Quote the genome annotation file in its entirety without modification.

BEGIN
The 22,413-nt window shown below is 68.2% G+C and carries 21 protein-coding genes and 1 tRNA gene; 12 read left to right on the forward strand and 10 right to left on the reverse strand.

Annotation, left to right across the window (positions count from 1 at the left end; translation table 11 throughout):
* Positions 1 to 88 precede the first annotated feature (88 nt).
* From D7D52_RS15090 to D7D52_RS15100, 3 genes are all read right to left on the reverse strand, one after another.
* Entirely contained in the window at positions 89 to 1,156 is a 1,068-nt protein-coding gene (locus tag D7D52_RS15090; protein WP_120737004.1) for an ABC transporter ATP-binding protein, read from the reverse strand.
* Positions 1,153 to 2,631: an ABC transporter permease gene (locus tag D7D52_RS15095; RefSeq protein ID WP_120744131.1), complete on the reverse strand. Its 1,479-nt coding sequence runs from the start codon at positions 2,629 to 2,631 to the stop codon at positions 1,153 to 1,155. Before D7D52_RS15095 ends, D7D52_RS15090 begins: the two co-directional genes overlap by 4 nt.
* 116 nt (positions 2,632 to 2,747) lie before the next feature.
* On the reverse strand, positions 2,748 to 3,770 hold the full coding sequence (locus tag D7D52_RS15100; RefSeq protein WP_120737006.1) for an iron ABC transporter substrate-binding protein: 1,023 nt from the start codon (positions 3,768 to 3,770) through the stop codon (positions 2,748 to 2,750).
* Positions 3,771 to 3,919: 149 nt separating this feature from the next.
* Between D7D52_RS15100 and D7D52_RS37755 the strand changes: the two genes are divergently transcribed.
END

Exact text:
The 22,413-nt window shown below is 68.2% G+C and carries 21 protein-coding genes and 1 tRNA gene; 12 read left to right on the forward strand and 10 right to left on the reverse strand.

Annotation, left to right across the window (positions count from 1 at the left end; translation table 11 throughout):
* Positions 1 to 88 precede the first annotated feature (88 nt).
* From D7D52_RS15090 to D7D52_RS15100, 3 genes are all read right to left on the reverse strand, one after another.
* Entirely contained in the window at positions 89 to 1,156 is a 1,068-nt protein-coding gene (locus tag D7D52_RS15090; protein WP_120737004.1) for an ABC transporter ATP-binding protein, read from the reverse strand.
* Positions 1,153 to 2,631: an ABC transporter permease gene (locus tag D7D52_RS15095; RefSeq protein ID WP_120744131.1), complete on the reverse strand. Its 1,479-nt coding sequence runs from the start codon at positions 2,629 to 2,631 to the stop codon at positions 1,153 to 1,155. Before D7D52_RS15095 ends, D7D52_RS15090 begins: the two co-directional genes overlap by 4 nt.
* 116 nt (positions 2,632 to 2,747) lie before the next feature.
* On the reverse strand, positions 2,748 to 3,770 hold the full coding sequence (locus tag D7D52_RS15100; RefSeq protein WP_120737006.1) for an iron ABC transporter substrate-binding protein: 1,023 nt from the start codon (positions 3,768 to 3,770) through the stop codon (positions 2,748 to 2,750).
* Positions 3,771 to 3,919: 149 nt separating this feature from the next.
* Between D7D52_RS15100 and D7D52_RS37755 the strand changes: the two genes are divergently transcribed.